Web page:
• Jinying Zhan

U.S. Beef to China, a Long Journey to Go?

Updated: Feb 4, 2019

5 months later since U.S. China Beef Protocol had reached, U.S. beef still is rare in China market.

On June 12, 2017, U.S. and China finalized the protocol allowing U.S. beef to enter Mainland China market again since beef trade was blocked due to “Mad Cow” issue in 2003. Since then, cheers and excitement have filled the whole beef industry on both sides. Many beef producers quickly took action to become certified beef exporters. Some, without waiting for China’s domesticizing the Protocol, rushed the first package to China, in order to become the first company shipping beef to China. No question, everyone wanted to catch opportunity. Like many U.S. beef exporters, China side was in action too. Through different channels, Chinese importers had worked very hard trying to secure U.S. beef resources.

However, 5 months later since U.S. China Beef Protocol had reached, U.S. beef still is rare in China market. Small quantity of U.S. beef appears in some major cities in China, such as, Beijing, Shanghai, Guangzhou, Shenzhen, but pricing is high, which is contrast to the impression that U.S. is cheaper than Australian beef. The Protocol does not shake China beef market. By date, China market is still dominated by beef from Australia, Brazil and others.

China is one of the largest beef consumption country. By the end of 2016, the total consumption of beef in China had reached to almost 7.76 million metric ton with about 3.9%/year growing rate. The increasing consumption is largely attributed to the income growth, taste adjustment as well as food safety concerns in China. In total consumption, about 1/3 is imported beef. Imported beef will go up due to the fact that China domestic production of beef has been slow down.

No doubt, China has huge demand for imported beef. Early of this year, China blocked some beef importers from Brazil. People naturally thought U.S. beef would be filled in the gap quickly. But U.S. beef did not grow much. Recently, Brazilian beef export resumed back to China market again.

So, what troubles U.S. beef industry? Did U.S. beef lose the best opportunity? Would recent news that China’s JD.com to import $1.2 billion in U.S. beef make any difference?

According to U.S. China Beef Protocol, all beef experts know China imposes conditions on U.S. beef qualified to import to China, for example, tracing record for birthplace of cattle, certification requirement for each production point, certification of exporter and importer, no synthetic hormone residue…These conditions limit qualified U.S. beef to be all natural, which is about 5% of all production in U.S. No wonder U.S. beef producers are not very much excited about beef exportation to China. But would China market therefore be cooled down for a while?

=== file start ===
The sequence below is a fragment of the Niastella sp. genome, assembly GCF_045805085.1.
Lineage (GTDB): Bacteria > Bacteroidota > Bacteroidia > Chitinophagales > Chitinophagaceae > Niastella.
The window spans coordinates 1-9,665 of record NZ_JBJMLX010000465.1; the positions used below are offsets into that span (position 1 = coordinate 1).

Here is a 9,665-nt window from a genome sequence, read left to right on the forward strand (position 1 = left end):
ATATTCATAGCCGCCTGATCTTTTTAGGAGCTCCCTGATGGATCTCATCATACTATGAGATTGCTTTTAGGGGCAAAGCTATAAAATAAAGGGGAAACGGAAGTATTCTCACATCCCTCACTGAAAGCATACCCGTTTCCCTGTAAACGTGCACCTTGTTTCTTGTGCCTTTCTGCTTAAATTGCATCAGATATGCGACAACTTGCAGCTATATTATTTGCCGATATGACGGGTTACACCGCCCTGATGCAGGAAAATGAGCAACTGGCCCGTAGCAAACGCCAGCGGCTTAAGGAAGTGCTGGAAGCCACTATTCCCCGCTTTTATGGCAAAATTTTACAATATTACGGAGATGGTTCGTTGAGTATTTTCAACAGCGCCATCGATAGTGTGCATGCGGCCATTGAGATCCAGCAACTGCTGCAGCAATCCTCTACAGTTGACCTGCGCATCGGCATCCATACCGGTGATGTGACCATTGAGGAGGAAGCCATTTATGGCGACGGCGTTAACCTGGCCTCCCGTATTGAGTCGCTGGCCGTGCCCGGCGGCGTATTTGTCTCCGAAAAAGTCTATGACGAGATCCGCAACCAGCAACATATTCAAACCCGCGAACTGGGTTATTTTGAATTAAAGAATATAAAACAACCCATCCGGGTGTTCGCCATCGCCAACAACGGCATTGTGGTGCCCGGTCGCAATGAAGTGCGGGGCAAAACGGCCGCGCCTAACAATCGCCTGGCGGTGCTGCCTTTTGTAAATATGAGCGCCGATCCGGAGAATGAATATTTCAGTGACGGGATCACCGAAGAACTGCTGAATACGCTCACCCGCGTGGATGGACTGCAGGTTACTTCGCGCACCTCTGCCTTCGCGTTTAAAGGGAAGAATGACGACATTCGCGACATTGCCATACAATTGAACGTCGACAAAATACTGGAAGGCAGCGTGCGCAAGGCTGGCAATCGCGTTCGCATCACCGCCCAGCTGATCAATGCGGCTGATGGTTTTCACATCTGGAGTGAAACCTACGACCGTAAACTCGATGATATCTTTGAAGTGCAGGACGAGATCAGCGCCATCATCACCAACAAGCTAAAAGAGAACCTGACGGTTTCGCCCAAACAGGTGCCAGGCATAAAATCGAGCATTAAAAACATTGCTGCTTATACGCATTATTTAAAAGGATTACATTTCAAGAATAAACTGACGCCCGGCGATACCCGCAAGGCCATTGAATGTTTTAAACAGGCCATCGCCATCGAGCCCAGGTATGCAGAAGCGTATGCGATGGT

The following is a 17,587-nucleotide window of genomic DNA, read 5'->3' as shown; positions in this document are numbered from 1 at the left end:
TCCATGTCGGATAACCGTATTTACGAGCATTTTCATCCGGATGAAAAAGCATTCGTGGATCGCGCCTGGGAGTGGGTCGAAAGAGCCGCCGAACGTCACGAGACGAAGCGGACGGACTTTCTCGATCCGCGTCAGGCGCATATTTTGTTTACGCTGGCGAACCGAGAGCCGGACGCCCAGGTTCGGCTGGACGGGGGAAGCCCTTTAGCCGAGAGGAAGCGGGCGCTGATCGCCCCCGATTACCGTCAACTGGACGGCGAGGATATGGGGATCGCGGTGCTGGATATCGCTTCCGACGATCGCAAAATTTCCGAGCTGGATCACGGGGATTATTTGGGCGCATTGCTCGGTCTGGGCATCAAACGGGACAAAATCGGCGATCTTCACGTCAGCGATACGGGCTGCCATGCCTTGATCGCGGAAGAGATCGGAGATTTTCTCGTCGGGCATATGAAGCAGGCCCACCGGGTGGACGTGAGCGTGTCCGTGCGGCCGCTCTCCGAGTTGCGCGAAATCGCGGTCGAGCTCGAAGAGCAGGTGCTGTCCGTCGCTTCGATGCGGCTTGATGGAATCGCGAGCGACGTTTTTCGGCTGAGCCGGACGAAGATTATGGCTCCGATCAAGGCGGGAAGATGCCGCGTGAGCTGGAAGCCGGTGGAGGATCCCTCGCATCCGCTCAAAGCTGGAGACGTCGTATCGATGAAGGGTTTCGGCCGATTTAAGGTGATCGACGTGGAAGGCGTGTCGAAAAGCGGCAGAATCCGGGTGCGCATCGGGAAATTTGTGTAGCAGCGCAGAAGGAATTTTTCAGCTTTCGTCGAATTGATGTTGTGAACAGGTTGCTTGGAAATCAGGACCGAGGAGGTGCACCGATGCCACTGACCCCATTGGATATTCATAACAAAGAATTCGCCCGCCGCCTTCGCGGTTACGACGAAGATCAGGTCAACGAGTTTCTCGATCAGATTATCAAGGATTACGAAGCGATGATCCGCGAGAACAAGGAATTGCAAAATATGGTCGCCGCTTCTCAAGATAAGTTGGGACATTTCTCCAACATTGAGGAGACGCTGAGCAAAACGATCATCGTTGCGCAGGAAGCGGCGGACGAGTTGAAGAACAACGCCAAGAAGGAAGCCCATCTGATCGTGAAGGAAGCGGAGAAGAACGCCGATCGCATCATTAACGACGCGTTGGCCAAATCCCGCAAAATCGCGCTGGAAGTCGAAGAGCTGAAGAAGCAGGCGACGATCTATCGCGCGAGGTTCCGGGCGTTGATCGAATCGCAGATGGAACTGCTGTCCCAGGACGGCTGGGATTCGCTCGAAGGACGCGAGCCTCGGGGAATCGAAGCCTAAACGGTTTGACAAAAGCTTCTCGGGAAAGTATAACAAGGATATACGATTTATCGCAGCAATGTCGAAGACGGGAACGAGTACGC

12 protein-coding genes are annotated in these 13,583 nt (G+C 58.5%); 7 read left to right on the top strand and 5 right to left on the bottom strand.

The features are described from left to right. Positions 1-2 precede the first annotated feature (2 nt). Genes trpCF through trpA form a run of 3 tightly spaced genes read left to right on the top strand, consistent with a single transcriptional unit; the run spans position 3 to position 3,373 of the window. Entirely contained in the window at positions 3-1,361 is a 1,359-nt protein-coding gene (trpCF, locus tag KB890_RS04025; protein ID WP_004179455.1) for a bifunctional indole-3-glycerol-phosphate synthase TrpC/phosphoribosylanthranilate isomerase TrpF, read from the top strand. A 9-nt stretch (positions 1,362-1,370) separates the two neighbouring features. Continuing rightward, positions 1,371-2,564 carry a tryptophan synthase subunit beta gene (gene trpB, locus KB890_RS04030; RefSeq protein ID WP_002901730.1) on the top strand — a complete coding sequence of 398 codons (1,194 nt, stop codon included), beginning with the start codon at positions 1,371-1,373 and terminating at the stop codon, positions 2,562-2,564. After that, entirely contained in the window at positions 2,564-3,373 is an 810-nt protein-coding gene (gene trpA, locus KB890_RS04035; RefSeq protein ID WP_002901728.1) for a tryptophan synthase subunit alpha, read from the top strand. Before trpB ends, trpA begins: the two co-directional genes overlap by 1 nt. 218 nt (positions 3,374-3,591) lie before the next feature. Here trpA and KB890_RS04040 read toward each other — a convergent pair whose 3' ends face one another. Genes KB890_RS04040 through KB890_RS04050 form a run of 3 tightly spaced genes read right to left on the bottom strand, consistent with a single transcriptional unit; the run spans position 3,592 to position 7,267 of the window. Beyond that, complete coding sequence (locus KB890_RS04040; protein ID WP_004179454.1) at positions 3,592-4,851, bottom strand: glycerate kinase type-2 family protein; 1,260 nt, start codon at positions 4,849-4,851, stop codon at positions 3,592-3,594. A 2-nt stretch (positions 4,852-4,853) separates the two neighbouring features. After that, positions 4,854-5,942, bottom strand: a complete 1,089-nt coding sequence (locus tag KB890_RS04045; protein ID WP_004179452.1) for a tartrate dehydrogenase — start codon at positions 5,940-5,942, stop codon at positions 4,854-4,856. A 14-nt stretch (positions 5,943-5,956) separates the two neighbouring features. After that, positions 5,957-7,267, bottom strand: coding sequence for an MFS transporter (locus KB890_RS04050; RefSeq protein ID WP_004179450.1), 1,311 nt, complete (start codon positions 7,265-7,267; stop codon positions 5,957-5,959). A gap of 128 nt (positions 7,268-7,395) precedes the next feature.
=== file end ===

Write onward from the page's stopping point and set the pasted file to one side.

In addition to quantity issues, some other facts also impact beef trade between U.S. and China.

Beef experts know that Chinese people have completely different taste in term of beef consumption. Many low value cuts in U.S. market are delicacy in China; but high value cuts are not and could become difficult seller, for example, sirloin, tenderloin, rib eye, T-bone… Many Chinese importers actually do not want to import U.S. cuts. But U.S. producers expect to ship the whole cow to China without further negotiation, because they can’t sell left over. Neither of them want to keep the inventory for difficult sellers.

Another issue related to U.S. China beef trade is the payment term. U.S. producers usually ask for cash. Some even ask for millions of dollars for premium to secure the cattle source. This is normal trading practice in U.S. beef market but most Chinese importers totally can’t understand it. Chinese importers are more comfortable to use Letter of Credit to back up payment. And, like other goods, they expect to trade the documents, which is a common practice for international trade.

The last two points could be a key to be successful in U.S. China beef trade. However, compromise could be difficult. Even though beef importers in China have strong financial resource to back up beef trade, step back to take the whole cow and to pay cash in advance mostly is not acceptable. This could be the huge challenge faced by both sides.

Everyone sees opportunities, but, for small importers and exporters, barriers could be huge. In short term, to increase production of China specified cattle is one thing, and how to reach the deal is the other. U.S. China beef trade could be a longer journey to go.

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